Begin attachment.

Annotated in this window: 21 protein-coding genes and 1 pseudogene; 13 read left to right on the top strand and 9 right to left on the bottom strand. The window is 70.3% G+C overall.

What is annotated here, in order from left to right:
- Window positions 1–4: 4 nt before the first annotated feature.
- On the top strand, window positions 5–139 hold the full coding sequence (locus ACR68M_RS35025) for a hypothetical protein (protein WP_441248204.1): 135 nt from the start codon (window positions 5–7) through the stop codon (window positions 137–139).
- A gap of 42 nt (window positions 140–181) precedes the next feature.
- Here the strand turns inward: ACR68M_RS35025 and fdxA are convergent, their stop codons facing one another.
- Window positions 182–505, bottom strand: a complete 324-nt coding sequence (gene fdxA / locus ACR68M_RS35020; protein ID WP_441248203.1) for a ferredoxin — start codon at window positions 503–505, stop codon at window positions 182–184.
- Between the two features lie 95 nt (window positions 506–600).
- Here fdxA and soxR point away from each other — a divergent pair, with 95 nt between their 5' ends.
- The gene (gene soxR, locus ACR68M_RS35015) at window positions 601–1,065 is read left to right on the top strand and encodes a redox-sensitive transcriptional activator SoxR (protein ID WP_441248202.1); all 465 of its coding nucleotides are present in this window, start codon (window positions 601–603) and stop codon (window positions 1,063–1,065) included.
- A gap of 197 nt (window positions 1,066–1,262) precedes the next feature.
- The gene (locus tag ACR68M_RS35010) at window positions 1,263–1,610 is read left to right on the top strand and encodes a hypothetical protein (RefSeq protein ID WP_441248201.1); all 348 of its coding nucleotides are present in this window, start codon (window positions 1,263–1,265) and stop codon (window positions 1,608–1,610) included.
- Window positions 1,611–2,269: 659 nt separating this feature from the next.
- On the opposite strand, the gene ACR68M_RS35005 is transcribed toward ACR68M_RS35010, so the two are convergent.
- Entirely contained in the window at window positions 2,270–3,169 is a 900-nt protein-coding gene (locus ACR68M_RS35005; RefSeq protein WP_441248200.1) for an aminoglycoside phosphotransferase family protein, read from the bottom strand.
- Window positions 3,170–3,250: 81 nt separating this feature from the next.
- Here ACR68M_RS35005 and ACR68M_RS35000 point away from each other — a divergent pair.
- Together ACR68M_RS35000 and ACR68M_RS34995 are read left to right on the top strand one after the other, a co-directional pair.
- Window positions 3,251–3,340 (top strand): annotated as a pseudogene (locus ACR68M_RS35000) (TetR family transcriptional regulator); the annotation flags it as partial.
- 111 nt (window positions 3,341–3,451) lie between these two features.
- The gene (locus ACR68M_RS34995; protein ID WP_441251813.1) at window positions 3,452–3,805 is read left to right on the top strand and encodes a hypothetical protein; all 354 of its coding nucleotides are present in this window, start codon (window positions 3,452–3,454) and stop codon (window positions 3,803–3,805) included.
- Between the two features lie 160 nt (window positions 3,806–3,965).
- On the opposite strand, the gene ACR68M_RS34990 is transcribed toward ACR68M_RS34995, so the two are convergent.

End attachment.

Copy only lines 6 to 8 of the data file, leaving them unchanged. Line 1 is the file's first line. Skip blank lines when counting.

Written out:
- Here the strand turns inward: ACR68M_RS35025 and fdxA are convergent, their stop codons facing one another.
- Window positions 182–505, bottom strand: a complete 324-nt coding sequence (gene fdxA / locus ACR68M_RS35020; protein ID WP_441248203.1) for a ferredoxin — start codon at window positions 503–505, stop codon at window positions 182–184.
- Between the two features lie 95 nt (window positions 506–600).